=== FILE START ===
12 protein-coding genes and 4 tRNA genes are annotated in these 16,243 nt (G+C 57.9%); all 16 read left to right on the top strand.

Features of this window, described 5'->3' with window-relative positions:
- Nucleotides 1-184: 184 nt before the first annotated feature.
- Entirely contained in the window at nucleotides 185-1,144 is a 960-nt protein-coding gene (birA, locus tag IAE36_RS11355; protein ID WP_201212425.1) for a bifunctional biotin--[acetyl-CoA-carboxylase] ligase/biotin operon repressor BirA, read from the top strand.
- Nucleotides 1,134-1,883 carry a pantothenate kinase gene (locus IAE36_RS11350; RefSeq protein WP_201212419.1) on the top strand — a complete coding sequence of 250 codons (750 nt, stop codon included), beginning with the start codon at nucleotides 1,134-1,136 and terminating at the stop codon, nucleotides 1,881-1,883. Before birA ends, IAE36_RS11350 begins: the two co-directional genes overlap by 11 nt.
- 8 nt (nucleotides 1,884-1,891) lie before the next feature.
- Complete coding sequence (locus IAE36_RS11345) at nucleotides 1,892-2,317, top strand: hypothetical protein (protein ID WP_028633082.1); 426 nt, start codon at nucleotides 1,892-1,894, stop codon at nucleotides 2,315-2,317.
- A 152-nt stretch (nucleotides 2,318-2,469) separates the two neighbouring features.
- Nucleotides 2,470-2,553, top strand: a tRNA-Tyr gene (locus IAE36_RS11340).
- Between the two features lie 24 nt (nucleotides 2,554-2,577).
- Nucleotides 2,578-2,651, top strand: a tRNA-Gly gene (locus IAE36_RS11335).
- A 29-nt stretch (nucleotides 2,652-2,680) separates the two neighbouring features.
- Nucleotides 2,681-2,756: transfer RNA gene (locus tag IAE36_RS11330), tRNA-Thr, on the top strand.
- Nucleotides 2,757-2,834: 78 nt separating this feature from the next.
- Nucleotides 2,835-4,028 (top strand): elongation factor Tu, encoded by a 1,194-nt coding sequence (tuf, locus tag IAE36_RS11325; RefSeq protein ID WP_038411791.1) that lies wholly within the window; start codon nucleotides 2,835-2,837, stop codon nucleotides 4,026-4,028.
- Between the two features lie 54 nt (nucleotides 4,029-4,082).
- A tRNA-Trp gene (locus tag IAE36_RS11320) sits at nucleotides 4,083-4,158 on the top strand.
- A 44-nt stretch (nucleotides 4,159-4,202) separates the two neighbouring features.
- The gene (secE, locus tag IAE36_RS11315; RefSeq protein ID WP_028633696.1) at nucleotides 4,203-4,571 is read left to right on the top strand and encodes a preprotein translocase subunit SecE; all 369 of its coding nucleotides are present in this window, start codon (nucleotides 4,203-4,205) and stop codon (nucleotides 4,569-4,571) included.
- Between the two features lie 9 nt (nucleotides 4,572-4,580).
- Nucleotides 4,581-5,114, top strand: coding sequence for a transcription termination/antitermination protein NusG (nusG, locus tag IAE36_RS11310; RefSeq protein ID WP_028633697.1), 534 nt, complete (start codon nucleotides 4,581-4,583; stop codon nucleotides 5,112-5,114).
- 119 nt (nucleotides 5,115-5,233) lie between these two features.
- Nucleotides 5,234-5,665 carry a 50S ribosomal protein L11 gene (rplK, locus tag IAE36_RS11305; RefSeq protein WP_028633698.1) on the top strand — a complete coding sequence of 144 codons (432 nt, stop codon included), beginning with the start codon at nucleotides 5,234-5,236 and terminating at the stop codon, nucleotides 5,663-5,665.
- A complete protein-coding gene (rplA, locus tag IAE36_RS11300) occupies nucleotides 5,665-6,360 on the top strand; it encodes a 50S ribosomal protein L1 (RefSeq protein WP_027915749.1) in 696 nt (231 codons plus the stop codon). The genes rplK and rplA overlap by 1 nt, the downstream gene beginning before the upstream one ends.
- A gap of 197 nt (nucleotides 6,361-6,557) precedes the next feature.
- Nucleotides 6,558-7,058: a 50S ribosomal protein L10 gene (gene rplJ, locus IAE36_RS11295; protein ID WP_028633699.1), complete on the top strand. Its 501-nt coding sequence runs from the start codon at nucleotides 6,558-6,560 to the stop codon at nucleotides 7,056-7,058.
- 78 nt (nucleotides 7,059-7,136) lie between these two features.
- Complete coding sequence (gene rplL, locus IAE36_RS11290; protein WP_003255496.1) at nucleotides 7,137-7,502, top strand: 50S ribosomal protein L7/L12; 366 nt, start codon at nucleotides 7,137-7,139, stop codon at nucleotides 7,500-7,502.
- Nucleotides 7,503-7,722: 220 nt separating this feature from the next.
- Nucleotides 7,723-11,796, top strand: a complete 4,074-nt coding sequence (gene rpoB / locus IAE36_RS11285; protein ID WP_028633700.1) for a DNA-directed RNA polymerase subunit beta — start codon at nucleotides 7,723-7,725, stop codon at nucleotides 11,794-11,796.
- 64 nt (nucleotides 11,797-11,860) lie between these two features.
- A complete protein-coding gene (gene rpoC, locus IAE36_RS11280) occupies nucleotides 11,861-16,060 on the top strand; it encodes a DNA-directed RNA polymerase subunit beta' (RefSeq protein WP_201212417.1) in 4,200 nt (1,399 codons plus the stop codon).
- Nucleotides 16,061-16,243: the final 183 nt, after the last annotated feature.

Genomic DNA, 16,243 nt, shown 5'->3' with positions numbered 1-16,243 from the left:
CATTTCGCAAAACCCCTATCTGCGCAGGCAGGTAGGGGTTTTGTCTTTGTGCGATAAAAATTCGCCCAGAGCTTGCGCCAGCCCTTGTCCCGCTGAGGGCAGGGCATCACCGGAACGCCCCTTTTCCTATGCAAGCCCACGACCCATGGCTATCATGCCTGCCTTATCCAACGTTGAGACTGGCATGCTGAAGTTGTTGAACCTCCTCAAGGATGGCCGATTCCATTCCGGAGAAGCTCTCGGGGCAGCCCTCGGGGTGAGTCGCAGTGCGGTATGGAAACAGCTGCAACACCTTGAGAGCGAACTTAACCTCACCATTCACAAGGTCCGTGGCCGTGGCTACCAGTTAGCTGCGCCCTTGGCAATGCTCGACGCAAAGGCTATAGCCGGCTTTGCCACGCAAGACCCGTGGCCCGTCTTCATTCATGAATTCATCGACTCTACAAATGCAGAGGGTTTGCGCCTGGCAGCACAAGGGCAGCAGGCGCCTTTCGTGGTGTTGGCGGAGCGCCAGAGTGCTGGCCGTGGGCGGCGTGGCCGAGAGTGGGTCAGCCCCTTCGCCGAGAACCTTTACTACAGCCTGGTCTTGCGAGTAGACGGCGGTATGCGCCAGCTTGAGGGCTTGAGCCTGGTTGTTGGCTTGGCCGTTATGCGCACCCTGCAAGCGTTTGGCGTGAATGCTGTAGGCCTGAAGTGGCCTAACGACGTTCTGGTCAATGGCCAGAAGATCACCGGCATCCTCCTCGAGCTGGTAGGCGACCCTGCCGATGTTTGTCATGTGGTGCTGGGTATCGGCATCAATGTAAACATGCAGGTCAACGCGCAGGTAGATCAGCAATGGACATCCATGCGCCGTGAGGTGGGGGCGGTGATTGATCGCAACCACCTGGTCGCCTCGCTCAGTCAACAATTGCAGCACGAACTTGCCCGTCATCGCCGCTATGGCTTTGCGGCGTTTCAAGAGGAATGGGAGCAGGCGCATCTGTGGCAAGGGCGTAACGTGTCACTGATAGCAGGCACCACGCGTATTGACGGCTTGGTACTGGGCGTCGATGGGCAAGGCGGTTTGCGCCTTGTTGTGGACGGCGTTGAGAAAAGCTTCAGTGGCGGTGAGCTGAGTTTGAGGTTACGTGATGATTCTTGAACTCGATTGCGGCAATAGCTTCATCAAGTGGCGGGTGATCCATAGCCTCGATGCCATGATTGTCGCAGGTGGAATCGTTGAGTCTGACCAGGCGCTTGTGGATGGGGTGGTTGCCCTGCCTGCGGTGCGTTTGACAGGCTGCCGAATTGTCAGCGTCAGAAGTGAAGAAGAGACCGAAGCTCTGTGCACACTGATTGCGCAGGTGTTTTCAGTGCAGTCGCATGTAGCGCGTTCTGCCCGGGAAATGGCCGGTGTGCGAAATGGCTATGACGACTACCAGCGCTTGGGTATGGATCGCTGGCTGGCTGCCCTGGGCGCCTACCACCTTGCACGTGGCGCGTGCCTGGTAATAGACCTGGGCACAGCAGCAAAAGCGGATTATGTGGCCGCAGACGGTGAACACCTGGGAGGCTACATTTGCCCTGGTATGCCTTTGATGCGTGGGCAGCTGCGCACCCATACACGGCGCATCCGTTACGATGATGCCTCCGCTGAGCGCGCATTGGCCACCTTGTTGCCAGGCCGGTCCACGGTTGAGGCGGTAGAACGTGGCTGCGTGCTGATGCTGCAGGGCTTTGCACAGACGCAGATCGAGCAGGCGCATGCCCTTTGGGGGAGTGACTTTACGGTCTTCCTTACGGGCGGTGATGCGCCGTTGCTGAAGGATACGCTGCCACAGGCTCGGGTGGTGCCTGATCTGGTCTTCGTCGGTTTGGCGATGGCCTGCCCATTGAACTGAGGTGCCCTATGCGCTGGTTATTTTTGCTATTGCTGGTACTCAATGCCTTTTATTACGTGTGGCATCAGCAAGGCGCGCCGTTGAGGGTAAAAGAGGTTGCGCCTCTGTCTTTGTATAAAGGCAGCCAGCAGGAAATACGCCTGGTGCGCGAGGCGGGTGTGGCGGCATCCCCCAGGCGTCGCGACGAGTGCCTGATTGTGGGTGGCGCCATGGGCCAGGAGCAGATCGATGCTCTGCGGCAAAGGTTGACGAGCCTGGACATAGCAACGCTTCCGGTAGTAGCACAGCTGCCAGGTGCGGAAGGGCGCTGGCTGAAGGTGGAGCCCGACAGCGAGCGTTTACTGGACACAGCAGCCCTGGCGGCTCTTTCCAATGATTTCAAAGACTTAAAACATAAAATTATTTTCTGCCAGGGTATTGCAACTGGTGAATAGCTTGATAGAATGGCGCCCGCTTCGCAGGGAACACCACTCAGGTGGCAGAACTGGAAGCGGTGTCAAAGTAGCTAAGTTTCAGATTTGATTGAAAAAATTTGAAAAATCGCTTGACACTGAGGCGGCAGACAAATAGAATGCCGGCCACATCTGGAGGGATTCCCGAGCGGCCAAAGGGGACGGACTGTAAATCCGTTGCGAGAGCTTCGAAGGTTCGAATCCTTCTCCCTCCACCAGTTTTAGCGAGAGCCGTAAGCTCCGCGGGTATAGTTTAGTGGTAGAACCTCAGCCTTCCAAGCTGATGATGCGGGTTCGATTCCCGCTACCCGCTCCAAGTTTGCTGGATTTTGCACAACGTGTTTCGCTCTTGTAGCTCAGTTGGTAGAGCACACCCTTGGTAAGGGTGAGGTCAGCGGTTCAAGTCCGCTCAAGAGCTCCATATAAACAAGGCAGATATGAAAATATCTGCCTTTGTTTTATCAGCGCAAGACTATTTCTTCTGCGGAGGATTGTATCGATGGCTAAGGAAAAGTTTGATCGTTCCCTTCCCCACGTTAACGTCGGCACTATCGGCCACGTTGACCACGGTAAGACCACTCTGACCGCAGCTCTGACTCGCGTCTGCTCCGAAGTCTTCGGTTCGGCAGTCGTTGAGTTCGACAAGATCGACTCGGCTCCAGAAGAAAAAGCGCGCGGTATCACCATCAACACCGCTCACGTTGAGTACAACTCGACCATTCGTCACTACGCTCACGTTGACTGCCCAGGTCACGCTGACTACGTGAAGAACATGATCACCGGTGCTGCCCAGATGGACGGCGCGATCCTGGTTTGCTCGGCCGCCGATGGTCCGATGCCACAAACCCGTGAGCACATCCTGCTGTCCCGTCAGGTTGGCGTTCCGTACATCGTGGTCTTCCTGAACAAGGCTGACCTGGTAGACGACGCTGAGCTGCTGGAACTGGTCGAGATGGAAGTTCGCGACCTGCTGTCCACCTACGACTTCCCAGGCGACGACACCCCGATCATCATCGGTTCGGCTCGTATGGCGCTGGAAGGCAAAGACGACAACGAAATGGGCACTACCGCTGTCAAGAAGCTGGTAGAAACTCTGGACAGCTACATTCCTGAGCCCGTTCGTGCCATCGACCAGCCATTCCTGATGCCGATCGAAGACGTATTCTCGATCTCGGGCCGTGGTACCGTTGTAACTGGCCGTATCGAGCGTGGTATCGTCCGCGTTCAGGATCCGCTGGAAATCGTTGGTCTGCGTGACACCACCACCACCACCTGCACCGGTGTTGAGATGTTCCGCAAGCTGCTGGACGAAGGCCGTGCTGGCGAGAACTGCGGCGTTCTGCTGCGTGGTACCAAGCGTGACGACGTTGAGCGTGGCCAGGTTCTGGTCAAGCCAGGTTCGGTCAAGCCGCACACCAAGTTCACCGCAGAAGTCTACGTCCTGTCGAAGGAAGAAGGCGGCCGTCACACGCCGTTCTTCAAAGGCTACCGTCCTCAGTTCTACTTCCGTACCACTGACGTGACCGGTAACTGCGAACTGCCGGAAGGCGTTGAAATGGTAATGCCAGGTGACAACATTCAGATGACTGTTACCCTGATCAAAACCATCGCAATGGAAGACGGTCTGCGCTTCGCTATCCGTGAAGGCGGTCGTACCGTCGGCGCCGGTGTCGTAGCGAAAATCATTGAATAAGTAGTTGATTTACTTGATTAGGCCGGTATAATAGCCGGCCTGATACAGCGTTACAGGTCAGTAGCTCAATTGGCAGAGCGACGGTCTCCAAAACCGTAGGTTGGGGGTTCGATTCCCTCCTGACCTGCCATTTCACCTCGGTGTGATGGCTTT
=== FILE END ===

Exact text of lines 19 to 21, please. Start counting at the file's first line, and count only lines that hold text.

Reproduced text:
- The gene (secE, locus tag IAE36_RS11315; RefSeq protein ID WP_028633696.1) at nucleotides 4,203-4,571 is read left to right on the top strand and encodes a preprotein translocase subunit SecE; all 369 of its coding nucleotides are present in this window, start codon (nucleotides 4,203-4,205) and stop codon (nucleotides 4,569-4,571) included.
- Between the two features lie 9 nt (nucleotides 4,572-4,580).
- Nucleotides 4,581-5,114, top strand: coding sequence for a transcription termination/antitermination protein NusG (nusG, locus tag IAE36_RS11310; RefSeq protein ID WP_028633697.1), 534 nt, complete (start codon nucleotides 4,581-4,583; stop codon nucleotides 5,112-5,114).